By Bob Granath
NASA’s Kennedy Space Center, Florida
The International Space Station serves as the world’s leading orbital laboratory where crews conduct cutting-edge research and technology development. A crucial resupply line of spacecraft keeps work going that will enable human and robotic exploration of destinations beyond low-Earth orbit.
The next mission to the orbiting outpost will be Orbital ATK‘s seventh commercial resupply services (CRS-7) mission. Liftoff is scheduled for April 18, 2017, from Space Launch Complex 41 at Cape Canaveral Air Force Staton. The recent date change allows the launch team additional time to troubleshoot a hydraulic issue discovered on required ground support equipment.
Cygnus consists of a pressurized cargo module for crew supplies, scientific experiments and equipment, together with an associated service module providing solar power and propulsion.
When members of the space station’s Expedition 50 crew opens the hatch, they will be greeted with a sign noting the spacecraft was named in honor of John Glenn.
The spacecraft will launch on a United Launch Alliance Atlas V. The booster and Centaur upper stage for the mission arrived at Port Canaveral, Florida, Feb. 6. From the port, the launch vehicle was transported to the hangar at the Atlas Spaceflight Operations Center, located south of pad 41. After the Atlas V completed final testing in that facility, it was moved to the Vertical Integration Facility for stacking.
The Orbital ATK Cygnus pressurized cargo module arrived at the Space Station Processing Facility (SSPF) at NASA’s Kennedy Space Center Jan. 9. The Cygnus service module arrived shortly thereafter.
In the SSPF, technicians and engineers loaded supplies, equipment and scientific research materials aboard a Cygnus PCM. Once mated to its service module, the spacecraft was transported to the Payload Hazardous Servicing Facility for propellant loading and final stowage of supplies.
After the Cygnus was encapsulated in its payload faring, it was transported to pad 41 to be mated atop the Atlas booster for final launch preparations.
When Orbital ATK CRS-7 arrives at the space station, Expedition 50 Commander Shane Kimbrough of NASA and Flight Engineer Thomas Pesquet of ESA (European Space Agency) will capture Cygnus with the station’s robotic arm. After receiving ground commands, the arm will rotate and install Cygnus on the bottom of the station’s Unity module.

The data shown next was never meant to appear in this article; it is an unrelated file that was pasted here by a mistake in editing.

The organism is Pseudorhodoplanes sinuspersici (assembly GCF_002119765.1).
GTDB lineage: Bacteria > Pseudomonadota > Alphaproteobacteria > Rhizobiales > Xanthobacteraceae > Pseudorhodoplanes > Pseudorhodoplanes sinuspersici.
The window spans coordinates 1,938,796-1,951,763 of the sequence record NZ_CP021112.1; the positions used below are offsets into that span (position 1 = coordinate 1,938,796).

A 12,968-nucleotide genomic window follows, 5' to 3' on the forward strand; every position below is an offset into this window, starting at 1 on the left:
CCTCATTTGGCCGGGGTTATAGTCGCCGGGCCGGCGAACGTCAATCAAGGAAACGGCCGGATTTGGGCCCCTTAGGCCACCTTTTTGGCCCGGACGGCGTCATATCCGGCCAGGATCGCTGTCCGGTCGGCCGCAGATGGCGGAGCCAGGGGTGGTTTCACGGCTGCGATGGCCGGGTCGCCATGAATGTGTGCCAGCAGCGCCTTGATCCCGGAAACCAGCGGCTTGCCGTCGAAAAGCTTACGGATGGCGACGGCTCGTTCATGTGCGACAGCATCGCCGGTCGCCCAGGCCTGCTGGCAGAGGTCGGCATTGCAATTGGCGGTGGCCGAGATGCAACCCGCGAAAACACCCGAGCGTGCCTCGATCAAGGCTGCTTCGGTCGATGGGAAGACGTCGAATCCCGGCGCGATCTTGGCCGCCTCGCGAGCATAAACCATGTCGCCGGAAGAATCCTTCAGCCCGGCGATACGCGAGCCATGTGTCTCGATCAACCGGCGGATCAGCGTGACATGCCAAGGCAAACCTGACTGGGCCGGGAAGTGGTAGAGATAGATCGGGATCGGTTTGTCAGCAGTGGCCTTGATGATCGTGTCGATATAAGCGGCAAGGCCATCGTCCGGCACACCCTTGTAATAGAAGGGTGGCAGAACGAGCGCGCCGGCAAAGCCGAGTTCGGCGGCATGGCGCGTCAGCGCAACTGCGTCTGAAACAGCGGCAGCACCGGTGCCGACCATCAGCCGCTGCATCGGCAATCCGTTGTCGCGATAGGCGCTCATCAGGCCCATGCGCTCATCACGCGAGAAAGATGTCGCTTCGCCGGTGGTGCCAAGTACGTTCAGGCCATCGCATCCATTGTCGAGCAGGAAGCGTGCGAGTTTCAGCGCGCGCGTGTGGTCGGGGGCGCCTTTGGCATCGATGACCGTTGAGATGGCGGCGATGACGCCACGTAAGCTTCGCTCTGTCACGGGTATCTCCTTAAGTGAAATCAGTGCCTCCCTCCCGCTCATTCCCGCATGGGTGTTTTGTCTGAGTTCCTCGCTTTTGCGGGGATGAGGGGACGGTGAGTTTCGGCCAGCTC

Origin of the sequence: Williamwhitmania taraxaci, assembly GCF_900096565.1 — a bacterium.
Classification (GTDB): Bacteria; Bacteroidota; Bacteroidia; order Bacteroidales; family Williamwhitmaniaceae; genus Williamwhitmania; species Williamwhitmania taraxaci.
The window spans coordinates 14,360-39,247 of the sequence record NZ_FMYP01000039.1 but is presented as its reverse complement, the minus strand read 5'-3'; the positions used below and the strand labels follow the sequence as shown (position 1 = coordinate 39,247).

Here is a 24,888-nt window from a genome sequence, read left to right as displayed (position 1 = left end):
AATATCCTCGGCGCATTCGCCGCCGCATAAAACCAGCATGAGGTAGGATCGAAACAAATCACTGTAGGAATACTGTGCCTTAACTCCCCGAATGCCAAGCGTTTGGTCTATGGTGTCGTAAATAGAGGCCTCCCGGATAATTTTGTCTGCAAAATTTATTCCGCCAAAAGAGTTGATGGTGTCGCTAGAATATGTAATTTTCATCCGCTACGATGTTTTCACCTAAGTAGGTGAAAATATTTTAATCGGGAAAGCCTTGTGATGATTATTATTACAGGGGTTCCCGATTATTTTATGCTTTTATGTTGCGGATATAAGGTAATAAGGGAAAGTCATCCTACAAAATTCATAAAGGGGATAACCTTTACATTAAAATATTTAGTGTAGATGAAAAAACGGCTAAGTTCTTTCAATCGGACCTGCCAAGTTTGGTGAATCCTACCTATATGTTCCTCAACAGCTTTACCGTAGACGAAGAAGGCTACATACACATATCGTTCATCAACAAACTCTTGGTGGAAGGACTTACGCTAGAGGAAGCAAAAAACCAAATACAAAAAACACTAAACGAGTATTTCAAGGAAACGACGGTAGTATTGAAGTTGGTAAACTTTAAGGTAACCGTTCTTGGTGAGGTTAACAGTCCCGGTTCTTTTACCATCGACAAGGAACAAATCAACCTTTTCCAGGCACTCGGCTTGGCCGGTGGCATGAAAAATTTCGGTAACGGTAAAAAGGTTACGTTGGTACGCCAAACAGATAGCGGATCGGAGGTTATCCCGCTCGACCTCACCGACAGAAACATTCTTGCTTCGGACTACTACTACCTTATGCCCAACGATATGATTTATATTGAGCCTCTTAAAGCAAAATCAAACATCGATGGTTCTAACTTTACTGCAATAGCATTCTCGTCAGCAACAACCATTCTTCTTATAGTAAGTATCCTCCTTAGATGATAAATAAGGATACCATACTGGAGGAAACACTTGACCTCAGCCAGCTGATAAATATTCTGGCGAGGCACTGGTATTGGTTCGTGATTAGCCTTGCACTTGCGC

The space station crew will unpack the Cygnus and begin working with the experiments that include the following:
Genes in Space II
It is well known the rigors of spaceflight induce changes within the human body. The Genes in Space II experiment is designed to study one such change, a shift in the dynamics of telomeres, critical protective caps on the tips of chromosomes. A chromosome is a packaged and organized structure containing most of the DNA, or deoxyribonucleic acid, of a living organism — the instructions each cell in an organism on Earth needs to live. The shortening of telomeres over time, as an individual ages, is natural, but stresses — such as those experienced by astronauts — can lead to deviations in regulation of telomere length, which has been implicated in a variety of diseases. This investigation seeks to determine whether telomeric DNA can be measured during spaceflight.
The Biomolecule Sequencer investigation is designed to determine if it is possible to establish the order of base pairs in a section of DNA while in Earth orbit. A space-based DNA sequencer could identify microbes, diagnose diseases and understand crew member health and potentially help detect DNA-based life elsewhere in the solar system.
As part of the Biomolecule Sequencer experiment in August 2016, DNA was successfully sequenced in microgravity for the first time by NASA astronaut Kate Rubins during Expedition 48. Sequencing DNA in space may allow astronauts to diagnose an illness, or identify microbes growing in the space station and determine whether or not they represent a health threat.
The Cygnus spacecraft will spend approximately four months attached to the space station. Cygnus will remain until June 21, 2017, when the spacecraft will depart. On June 28, it will return through a controlled destructive re-entry into Earth’s atmosphere over the Pacific Ocean.
But even the re-entry will offer an opportunity for further research. The third Spacecraft Fire Experiment, or Saffire III, will provide a unique environment for studying fires in microgravity. After Cygnus separates from the station a flame will be lit. The ignition is controlled from a ground station that will activate a hot wire, beginning an experiment that lasts about two-and-a-half hours. These experiments will advance capabilities for flammability tests and provide a testbed for the technology development for devices that detect gases and particulates from a fire, as well as scrub the atmosphere after a fire so it is safe for the crew.
Transformative capabilities and cutting-edge technologies such as those being launched aboard Orbital ATK CRS-7 are examples of expertise being developed, tested and flown today to support human exploration beyond the moon and ultimately, to Mars.